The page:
Latest Bill Crane News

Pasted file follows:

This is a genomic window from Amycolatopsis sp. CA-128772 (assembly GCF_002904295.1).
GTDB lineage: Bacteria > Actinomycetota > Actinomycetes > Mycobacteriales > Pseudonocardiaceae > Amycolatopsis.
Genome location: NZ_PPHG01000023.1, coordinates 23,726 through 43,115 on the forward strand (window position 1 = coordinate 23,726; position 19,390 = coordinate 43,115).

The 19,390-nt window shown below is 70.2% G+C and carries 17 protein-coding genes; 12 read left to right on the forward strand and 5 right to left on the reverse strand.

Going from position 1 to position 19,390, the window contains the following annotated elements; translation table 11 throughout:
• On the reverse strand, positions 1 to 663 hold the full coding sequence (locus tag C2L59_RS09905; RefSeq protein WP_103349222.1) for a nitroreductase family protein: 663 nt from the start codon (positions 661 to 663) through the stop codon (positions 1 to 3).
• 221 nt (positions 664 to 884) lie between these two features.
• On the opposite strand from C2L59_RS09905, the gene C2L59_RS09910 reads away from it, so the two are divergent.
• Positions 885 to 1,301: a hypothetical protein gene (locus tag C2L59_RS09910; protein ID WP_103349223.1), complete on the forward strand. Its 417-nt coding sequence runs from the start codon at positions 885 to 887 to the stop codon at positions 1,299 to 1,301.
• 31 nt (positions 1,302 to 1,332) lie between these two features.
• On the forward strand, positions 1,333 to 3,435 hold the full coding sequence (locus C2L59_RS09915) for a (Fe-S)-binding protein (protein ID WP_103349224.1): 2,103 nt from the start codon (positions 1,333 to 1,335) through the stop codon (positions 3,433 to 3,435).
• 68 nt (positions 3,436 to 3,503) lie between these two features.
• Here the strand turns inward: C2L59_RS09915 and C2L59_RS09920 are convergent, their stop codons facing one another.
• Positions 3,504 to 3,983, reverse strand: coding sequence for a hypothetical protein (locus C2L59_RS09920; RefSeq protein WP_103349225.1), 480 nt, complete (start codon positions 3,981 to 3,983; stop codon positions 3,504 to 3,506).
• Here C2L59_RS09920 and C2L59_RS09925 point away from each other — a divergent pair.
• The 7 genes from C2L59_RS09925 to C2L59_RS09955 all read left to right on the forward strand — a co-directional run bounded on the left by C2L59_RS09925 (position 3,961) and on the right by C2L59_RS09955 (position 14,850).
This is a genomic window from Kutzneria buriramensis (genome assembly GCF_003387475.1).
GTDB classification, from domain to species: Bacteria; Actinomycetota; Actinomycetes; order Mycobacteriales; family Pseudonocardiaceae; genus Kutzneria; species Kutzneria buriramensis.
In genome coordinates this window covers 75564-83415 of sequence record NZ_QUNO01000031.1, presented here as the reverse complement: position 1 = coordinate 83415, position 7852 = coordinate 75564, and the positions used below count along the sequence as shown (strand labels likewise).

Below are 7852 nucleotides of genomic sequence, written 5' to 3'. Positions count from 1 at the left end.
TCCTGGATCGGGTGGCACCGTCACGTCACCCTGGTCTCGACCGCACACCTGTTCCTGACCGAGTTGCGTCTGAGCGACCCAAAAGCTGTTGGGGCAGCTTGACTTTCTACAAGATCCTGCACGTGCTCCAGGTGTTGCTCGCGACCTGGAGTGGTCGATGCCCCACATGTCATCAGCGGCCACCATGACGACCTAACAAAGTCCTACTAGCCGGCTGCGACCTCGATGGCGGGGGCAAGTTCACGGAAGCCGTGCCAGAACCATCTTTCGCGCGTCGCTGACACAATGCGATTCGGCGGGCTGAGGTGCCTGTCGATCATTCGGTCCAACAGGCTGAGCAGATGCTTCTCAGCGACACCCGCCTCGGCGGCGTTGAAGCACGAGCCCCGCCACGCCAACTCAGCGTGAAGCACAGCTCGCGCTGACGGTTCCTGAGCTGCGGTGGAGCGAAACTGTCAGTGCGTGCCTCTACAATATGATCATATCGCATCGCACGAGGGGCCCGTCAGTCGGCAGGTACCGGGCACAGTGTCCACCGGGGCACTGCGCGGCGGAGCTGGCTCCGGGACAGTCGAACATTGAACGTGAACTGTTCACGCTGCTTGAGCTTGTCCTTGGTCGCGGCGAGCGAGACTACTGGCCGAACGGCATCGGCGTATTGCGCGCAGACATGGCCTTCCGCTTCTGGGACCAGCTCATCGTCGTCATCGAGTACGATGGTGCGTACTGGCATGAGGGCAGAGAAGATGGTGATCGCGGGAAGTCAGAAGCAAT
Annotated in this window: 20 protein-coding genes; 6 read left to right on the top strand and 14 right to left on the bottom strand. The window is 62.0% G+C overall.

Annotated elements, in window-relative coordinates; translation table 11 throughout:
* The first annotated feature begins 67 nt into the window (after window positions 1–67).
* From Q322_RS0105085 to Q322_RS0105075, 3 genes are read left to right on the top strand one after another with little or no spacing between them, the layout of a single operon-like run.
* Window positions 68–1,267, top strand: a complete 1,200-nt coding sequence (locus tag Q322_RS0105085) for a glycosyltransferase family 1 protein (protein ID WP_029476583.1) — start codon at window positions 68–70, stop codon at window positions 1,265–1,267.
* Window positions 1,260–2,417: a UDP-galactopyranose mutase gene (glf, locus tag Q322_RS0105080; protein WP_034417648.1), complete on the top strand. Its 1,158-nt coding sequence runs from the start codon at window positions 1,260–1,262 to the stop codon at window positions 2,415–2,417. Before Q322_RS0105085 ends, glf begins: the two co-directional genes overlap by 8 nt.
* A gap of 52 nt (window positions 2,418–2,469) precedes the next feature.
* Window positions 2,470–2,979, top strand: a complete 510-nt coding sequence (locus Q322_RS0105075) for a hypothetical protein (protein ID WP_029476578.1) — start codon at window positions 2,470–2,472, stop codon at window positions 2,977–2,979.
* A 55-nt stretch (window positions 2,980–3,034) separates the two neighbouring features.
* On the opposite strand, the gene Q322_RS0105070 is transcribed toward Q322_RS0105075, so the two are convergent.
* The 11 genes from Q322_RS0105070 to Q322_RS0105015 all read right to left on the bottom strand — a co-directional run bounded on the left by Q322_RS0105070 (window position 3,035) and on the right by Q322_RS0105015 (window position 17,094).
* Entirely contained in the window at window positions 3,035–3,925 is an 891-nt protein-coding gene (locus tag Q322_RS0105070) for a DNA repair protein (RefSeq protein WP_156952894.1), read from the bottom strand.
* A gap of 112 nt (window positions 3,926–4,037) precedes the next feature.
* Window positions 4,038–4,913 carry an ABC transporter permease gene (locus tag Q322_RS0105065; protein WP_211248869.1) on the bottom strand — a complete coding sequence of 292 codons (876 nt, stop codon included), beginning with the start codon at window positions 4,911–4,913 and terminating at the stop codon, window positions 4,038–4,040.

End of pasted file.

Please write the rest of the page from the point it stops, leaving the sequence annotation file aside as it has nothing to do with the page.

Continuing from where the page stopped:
Oct 26, 2023